Pak parliament asks govt to stay neutral in Yemen war
Islamabad: Pakistan’s parliament today voted unanimously against military involvement in the Yemen war, tacitly rejecting a call by oil-rich Saudi Arabia to become part of its coalition that is fighting against Houthi rebels.
Saudi Arabia had asked Pakistan to provide troops, jets and warship to its 10-nation coalition that has launched a military campaign in Yemen against the Houthis.
Prime Minister Nawaz Sharif had sought advice from the lawmakers.
The parliament’s joint session was called on Monday and it discussed the Yemen situation and Saudi’s request for four days before adopting a unanimous resolution today.
“Pakistan should maintain neutrality in the conflict so as to be able to play a proactive diplomatic role to end the crisis,” the resolution said.
It means that Pakistan should not send its military to take part in the war inside Yemen.
However, the resolution said that Pakistan should stand shoulder to shoulder with Saudi Arabia to protect the latter’s territorial integrity by expressing “unequivocal support for the Kingdom of Saudi Arabia”.
“In case of any violation of its territorial integrity or any threat to Haramain Sharifain (the two holy mosques), Pakistan will stand shoulder to shoulder with Saudi Arabia and its people,” it said.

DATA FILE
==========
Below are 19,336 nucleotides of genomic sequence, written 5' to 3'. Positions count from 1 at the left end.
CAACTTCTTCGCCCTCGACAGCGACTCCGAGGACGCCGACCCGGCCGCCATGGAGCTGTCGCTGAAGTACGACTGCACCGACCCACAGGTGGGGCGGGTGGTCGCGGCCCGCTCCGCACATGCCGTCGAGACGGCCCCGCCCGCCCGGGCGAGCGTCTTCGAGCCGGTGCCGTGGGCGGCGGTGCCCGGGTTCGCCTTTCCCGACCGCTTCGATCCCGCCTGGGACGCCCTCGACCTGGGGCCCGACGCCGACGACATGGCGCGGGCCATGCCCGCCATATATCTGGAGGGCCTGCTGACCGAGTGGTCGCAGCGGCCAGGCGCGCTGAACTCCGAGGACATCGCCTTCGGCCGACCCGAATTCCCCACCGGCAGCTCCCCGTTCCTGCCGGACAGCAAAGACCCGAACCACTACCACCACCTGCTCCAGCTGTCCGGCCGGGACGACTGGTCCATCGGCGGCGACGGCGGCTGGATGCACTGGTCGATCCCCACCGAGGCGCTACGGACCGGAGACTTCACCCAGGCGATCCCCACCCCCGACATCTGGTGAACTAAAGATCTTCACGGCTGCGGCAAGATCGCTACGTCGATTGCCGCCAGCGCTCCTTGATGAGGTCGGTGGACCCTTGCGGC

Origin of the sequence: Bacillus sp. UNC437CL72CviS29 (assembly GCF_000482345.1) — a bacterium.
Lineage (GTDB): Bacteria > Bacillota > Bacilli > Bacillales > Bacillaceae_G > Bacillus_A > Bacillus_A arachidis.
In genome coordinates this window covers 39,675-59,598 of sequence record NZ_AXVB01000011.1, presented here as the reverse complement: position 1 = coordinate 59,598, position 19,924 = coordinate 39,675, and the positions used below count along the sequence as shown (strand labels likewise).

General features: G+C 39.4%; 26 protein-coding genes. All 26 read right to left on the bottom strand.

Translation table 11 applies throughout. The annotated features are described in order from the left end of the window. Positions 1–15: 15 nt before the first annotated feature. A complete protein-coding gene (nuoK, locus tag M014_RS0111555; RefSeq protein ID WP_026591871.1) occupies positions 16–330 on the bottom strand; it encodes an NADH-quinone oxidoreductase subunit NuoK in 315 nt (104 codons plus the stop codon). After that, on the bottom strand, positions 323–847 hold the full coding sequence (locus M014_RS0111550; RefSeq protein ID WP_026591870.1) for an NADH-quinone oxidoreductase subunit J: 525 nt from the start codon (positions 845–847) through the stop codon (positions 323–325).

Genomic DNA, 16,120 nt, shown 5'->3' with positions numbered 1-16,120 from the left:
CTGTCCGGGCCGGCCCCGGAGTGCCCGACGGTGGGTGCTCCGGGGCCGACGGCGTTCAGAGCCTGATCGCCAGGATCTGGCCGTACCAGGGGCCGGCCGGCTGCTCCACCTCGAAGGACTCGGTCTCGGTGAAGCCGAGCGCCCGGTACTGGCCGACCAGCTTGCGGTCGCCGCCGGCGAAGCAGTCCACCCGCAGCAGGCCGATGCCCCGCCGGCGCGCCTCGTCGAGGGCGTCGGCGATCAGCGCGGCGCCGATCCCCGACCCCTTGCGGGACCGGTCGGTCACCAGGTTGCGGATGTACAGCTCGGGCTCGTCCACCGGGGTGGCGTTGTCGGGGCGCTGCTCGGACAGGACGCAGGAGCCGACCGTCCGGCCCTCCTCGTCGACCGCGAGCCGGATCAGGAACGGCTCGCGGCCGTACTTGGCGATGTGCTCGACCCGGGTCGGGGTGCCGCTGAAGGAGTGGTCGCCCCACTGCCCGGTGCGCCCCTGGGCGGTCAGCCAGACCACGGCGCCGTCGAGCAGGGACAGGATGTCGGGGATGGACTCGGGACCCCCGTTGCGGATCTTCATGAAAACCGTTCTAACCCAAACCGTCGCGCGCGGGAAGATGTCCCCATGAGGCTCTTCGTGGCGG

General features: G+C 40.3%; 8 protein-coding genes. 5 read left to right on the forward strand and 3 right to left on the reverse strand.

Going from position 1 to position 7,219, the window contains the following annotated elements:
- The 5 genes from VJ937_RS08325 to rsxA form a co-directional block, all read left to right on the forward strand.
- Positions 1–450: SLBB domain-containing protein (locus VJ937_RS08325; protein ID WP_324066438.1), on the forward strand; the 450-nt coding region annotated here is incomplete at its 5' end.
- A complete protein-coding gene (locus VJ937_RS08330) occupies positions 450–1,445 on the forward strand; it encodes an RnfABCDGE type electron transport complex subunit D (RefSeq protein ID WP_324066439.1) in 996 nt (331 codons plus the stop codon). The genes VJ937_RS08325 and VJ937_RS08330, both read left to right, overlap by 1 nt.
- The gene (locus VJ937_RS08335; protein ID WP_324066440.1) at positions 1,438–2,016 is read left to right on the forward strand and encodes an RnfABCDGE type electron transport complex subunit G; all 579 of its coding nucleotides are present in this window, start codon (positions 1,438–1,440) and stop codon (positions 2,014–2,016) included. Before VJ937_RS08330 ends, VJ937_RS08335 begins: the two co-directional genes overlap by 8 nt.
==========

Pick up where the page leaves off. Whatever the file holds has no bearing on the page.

The lawmakers also called upon the warring factions in Yemen to resolve their differences “peacefully and through dialogue”.
The resolution expressed concern on the deteriorating situation in Yemen said that it can spill over and destabilise the entire region.
The resolution moved by Finance Minister Ishaq Dar urged the government to initiate steps to move the United Nations and the Organisation of Islamic Cooperation to bring about an immediate ceasefire in Yemen.
It said Pakistan and other Islamic countries should work together for peaceful resolution of issue while promoting unity of Muslim Ummah.
The resolution noted that while the war in Yemen was not sectarian in nature, it had the potential of turning into a sectarian conflict and thereby having critical fallout in the region, including within Pakistan.
The UN agencies estimate that more than 560 people, mostly civilians, have been killed since March 19.